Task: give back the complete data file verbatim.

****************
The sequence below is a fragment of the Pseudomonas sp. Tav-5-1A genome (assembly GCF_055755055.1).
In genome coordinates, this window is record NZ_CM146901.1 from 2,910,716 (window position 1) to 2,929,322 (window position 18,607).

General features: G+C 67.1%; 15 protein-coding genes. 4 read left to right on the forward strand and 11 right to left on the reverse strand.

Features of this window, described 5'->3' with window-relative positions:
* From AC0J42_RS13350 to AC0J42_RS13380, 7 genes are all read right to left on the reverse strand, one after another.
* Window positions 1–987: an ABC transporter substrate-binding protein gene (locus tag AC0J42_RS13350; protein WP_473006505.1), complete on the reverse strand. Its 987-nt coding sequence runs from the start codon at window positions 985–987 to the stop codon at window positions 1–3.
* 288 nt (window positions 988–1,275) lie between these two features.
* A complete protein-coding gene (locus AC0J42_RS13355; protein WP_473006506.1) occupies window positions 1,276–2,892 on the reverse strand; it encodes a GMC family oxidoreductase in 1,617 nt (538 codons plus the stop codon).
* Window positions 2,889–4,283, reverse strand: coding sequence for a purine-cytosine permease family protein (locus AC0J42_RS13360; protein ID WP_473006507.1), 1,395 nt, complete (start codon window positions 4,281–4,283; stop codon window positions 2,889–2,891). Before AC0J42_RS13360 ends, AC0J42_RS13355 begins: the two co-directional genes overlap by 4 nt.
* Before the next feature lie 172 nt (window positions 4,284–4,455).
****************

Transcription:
The sequence below is a fragment of the Pseudomonas sp. Tav-5-1A genome (assembly GCF_055755055.1).
In genome coordinates, this window is record NZ_CM146901.1 from 2,910,716 (window position 1) to 2,929,322 (window position 18,607).

General features: G+C 67.1%; 15 protein-coding genes. 4 read left to right on the forward strand and 11 right to left on the reverse strand.

Features of this window, described 5'->3' with window-relative positions:
* From AC0J42_RS13350 to AC0J42_RS13380, 7 genes are all read right to left on the reverse strand, one after another.
* Window positions 1–987: an ABC transporter substrate-binding protein gene (locus tag AC0J42_RS13350; protein WP_473006505.1), complete on the reverse strand. Its 987-nt coding sequence runs from the start codon at window positions 985–987 to the stop codon at window positions 1–3.
* 288 nt (window positions 988–1,275) lie between these two features.
* A complete protein-coding gene (locus AC0J42_RS13355; protein WP_473006506.1) occupies window positions 1,276–2,892 on the reverse strand; it encodes a GMC family oxidoreductase in 1,617 nt (538 codons plus the stop codon).
* Window positions 2,889–4,283, reverse strand: coding sequence for a purine-cytosine permease family protein (locus AC0J42_RS13360; protein ID WP_473006507.1), 1,395 nt, complete (start codon window positions 4,281–4,283; stop codon window positions 2,889–2,891). Before AC0J42_RS13360 ends, AC0J42_RS13355 begins: the two co-directional genes overlap by 4 nt.
* Before the next feature lie 172 nt (window positions 4,284–4,455).